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Francis J. Keefe, PhD
Behavioral Medicine: Building for Our Future Through Career Development
One of the key initiatives that I have for my year as SBM President is to see what we as a society can do to help our members in their career development. Traditionally, the target of career development efforts has been students and SBM members who are early in their careers. However, it is becoming increasingly apparent that many SBM members do not follow conventional career paths, e.g. starting as a researcher or a clinician and following that trajectory throughout one's career. Career paths are becoming increasingly varied with individuals switching and combining different career goals at different points along their career trajectory. This means that as a professional society, we need to consider ways of addressing career development issues that arise across the entire career trajectory of our members. Given the diverse expertise and opportunities for the field of behavioral medicine, I think that in the future these novel career trajectories are likely to become the norm, rather than the exception.
As behavioral medicine builds for the future, it faces important challenges that will require many of us to seek out and master new career skills. For instance, novel technologies are emerging that make it much easier to collect, store, and communicate a wide range of health-related information. For example, computer hardware such as tablet PC's continue to get lighter and more powerful. The interfaces are becoming more fluid so that users can interact with them in a more natural and intuitive fashion. For example, in an educational or therapy session crude diagrams and related cursive text can be hand drawn on a tablet PC and converted in real time to more formal presentation (diagrams now have straight lines, text now in block letters) and modified easily either by scribbling over things to erase them or using drag and drop methods (see for example: http://www.youtube.com/watch?v=1-Hcz1DKfdo). The end result of this and other developments in hardware technologies is that they are becoming easier to integrate into clinical and research settings. Improvements in software, such as data visualization technology, make sophisticated visual approaches accessible to many more people (see for example: http://www.tableausoftware.com/). This development is important in that it can enable behavioral medicine specialists, patients, and the public to easily understand and interpret large amounts of health-related data (e.g. daily diary data on symptoms and mood collected over weeks with a PDA). It is important that SBM members be aware of cutting edge technologies and understand how to incorporate them into their own career development.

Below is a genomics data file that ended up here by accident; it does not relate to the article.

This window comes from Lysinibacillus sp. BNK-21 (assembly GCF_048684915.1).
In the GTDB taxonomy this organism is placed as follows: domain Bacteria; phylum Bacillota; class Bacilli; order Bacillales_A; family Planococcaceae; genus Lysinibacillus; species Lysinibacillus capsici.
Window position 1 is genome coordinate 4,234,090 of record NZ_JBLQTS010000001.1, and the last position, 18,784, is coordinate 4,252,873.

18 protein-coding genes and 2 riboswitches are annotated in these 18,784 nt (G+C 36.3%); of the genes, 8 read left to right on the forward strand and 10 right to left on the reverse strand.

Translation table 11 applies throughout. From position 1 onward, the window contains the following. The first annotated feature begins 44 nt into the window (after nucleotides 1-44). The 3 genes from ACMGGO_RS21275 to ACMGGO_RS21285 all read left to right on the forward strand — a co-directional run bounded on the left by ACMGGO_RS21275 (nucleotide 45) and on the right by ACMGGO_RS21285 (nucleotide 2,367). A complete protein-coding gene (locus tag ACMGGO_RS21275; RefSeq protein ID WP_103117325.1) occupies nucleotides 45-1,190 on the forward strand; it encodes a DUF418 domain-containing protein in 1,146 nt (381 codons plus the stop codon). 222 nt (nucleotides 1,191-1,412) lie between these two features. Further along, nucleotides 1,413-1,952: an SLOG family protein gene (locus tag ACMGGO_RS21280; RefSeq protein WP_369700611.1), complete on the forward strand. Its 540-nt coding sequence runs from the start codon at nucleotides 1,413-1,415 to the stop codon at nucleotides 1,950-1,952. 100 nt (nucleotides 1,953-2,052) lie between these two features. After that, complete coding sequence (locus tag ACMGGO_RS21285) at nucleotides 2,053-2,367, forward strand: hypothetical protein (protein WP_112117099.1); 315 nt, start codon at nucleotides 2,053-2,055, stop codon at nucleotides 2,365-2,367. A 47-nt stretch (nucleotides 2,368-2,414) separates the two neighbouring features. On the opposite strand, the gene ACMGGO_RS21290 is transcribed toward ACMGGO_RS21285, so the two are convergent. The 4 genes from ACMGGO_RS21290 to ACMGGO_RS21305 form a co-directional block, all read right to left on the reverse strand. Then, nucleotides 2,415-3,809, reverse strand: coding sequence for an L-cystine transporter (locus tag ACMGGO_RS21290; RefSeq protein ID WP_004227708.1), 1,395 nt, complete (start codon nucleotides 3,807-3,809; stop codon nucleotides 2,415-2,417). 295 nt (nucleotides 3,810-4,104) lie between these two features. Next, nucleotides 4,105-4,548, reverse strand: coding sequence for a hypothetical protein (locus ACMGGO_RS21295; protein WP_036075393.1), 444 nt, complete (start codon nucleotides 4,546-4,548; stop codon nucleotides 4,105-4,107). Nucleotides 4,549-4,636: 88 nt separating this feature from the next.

Over the past 10 years, we have also witnessed rapid advances in knowledge in the basic biobehavioral sciences as well as health policy and clinical arenas. The interdisciplinary nature of behavioral medicine requires that we keep abreast of these advances since they are likely to influence the work that we do. Finally, there is heightened recognition of the injustice of health disparities and growing interest among those working in the field of behavioral medicine in efforts to reduce these disparities. Addressing this pressing issue will require that many learn and master new skills (e.g., skills in public education and advocacy.)